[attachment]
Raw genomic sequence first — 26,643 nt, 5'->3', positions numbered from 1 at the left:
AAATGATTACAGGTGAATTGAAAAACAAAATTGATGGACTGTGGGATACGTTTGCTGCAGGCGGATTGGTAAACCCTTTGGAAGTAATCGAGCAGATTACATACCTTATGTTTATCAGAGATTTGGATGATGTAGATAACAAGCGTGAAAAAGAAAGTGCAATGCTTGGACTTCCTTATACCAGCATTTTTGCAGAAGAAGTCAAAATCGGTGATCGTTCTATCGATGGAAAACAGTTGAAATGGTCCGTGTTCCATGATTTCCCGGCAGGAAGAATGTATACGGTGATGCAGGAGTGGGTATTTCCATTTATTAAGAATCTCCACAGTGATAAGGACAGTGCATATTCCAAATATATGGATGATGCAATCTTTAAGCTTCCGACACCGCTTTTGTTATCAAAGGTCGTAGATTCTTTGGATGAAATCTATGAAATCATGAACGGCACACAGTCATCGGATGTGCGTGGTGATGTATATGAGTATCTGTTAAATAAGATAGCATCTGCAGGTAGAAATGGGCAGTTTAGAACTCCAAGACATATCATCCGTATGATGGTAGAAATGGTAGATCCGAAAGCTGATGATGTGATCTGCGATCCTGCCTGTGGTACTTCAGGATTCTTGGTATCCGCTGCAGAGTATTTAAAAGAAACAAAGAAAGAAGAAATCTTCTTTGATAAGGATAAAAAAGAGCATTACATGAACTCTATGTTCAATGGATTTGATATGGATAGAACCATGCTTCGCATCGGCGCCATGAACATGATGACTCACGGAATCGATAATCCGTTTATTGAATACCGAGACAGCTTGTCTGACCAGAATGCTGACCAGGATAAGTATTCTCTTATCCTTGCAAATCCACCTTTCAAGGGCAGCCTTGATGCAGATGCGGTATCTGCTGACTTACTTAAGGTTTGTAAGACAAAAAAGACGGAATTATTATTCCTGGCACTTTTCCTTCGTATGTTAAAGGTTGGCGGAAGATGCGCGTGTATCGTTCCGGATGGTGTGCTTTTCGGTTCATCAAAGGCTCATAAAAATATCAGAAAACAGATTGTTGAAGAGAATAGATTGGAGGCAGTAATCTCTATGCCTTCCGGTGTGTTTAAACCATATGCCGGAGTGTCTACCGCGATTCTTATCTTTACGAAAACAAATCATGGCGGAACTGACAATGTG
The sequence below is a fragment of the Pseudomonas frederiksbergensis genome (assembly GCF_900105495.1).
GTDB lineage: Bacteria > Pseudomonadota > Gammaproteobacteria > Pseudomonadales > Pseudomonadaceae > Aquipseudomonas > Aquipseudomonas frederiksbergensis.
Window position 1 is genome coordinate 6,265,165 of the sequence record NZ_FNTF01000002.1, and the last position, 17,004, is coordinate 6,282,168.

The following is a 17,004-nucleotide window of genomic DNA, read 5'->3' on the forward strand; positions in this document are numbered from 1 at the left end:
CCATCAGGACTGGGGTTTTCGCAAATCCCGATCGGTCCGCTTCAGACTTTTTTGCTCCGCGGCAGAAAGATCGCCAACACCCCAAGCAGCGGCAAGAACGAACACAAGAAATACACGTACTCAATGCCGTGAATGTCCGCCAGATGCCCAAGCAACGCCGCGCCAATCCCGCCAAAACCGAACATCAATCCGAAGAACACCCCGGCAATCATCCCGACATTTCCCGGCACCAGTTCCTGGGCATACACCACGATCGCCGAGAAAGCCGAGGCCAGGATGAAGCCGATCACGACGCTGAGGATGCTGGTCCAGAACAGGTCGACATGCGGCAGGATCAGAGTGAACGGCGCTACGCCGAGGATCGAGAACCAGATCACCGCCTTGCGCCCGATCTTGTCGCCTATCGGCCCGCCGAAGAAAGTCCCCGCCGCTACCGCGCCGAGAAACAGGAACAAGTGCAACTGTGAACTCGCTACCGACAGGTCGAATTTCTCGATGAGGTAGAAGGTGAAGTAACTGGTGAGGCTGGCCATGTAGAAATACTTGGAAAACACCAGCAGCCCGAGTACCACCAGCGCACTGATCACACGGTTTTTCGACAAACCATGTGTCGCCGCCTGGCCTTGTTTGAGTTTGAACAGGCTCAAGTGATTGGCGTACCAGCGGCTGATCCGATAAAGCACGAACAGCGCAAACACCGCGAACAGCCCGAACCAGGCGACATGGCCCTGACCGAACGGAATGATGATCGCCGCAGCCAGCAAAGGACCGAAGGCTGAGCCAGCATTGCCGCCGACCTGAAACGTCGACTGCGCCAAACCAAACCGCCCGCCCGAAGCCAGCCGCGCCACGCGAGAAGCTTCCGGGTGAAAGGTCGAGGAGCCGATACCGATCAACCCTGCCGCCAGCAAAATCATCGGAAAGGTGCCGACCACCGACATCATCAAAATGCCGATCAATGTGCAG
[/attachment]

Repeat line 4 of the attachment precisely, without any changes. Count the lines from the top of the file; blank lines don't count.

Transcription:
GTDB lineage: Bacteria > Pseudomonadota > Gammaproteobacteria > Pseudomonadales > Pseudomonadaceae > Aquipseudomonas > Aquipseudomonas frederiksbergensis.